OTTAWA, Dec. 13, 2016 /CNW/ - Calgary finishes 2nd and earns an "A" grade overall in The Conference Board of Canada's health performance ranking of 10 Canadian cities. Meanwhile, Edmonton places 8th overall, but still earns a "B" grade.
"Slight variations between cities have significant impacts on the health of its citizens, as is the case with Calgary and Edmonton," said Louis Thériault, Vice-President, Public Policy. "Calgary's position is helped by a second-place ranking in the life satisfaction and healthy lifestyle categories. Meanwhile, Edmonton does well on population health but falters slightly in the remaining categories."
- Calgary finishes 2nd in city health rankings, and is one of only three cities to receive an overall "A" grade.
- Edmonton places 8th and receives an overall "B" grade.
- Saskatoon is at the top of the city health rankings, while Montreal rounds out the rankings in the final position.
The City Health Monitor examines and benchmarks the physical and socio-economic health of 10 metropolitan areas in Canada. Each metro area receives a grade based on their performance on 24 indicators, grouped into four categories: life satisfaction; population health; healthy lifestyle; and access to health care services.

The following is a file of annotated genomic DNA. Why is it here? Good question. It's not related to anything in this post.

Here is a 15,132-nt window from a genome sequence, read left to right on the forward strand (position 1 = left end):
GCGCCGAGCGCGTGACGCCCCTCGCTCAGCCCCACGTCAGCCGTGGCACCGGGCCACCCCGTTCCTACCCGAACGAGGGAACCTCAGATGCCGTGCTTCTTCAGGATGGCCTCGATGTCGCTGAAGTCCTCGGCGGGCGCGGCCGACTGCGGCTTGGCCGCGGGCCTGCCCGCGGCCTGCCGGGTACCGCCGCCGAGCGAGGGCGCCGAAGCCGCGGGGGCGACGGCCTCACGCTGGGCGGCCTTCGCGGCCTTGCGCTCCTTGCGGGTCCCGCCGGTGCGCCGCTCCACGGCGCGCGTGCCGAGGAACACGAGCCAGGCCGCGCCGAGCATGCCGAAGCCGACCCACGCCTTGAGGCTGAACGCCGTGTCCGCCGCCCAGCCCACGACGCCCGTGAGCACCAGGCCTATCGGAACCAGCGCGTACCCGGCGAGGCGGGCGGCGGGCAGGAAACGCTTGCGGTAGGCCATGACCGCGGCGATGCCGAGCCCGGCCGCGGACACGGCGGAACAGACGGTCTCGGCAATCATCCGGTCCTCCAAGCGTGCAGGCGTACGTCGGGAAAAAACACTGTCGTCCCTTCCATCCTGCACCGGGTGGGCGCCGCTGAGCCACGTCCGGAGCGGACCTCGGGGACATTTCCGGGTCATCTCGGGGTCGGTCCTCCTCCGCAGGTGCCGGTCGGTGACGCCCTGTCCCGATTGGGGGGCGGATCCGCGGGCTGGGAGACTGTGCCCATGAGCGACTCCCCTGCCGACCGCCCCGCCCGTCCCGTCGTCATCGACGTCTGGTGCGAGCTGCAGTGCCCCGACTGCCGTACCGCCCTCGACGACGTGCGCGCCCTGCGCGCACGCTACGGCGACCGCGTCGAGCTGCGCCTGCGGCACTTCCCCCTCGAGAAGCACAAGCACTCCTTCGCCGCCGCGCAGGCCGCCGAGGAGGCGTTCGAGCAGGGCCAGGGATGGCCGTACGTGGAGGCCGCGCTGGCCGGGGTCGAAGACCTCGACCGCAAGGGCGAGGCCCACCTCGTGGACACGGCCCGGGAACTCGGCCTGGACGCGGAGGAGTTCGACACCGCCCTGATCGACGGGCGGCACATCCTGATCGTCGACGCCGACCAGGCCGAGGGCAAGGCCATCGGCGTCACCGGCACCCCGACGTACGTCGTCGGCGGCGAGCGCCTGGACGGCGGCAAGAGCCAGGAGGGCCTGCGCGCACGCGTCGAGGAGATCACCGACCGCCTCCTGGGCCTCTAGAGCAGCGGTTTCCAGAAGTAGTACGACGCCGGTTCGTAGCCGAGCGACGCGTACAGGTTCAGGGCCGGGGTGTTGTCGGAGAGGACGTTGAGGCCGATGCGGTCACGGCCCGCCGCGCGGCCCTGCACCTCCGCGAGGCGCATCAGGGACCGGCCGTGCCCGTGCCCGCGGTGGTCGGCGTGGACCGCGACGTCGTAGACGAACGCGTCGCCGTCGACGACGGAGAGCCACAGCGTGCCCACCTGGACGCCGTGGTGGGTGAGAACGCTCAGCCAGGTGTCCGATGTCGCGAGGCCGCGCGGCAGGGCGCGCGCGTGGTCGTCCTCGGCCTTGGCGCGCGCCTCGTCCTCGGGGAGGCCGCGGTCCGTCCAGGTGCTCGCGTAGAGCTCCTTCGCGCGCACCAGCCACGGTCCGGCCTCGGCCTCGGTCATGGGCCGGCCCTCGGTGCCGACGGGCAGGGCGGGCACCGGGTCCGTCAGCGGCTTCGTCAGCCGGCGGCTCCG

Calgary scores an "A" grade in the life satisfaction category, placing near the top in three out of the six indicators in this category: perceived life stress, perceived health, and sense of belonging to the local community. Meanwhile, Calgary also earns an "A" in the healthy lifestyle category, with the city boasting the second highest percentage of physically active residents.
Calgary's citizens also have relatively low rates of heart disease, diabetes, and lung diseases. However, higher rates of hypertension and stroke slightly offset these results giving Calgary an overall "B" grade on population health. Unfortunately, Calgary's worst showing is a "C" grade in the access to health care category, posting weak results on most of the indicators in this category.
Although they place near the bottom of the rankings, Edmonton's results are still good enough to earn an overall "B" grade. Like Calgary, Edmonton achieves an "A" grade in the life satisfaction category, with solid results across the board.
Edmonton has a relatively high number of nurses available per 100,000 population, giving it an "A" grade in this indicator. However, lower rankings on the relative number of specialists and available hospital beds, along with fewer residents with access to a regular doctor, drops the city's overall grade to a "B" on access to health care services.
Edmonton receives "D" grades on the other two categories examined: population health and healthy lifestyle. The metro area performs poorly on most of the population health indicators, with a noticeable last place ranking on the stroke and cancer indicators. On healthy lifestyle, Edmonton finishes in the bottom half of the rankings on four of the six indicators.
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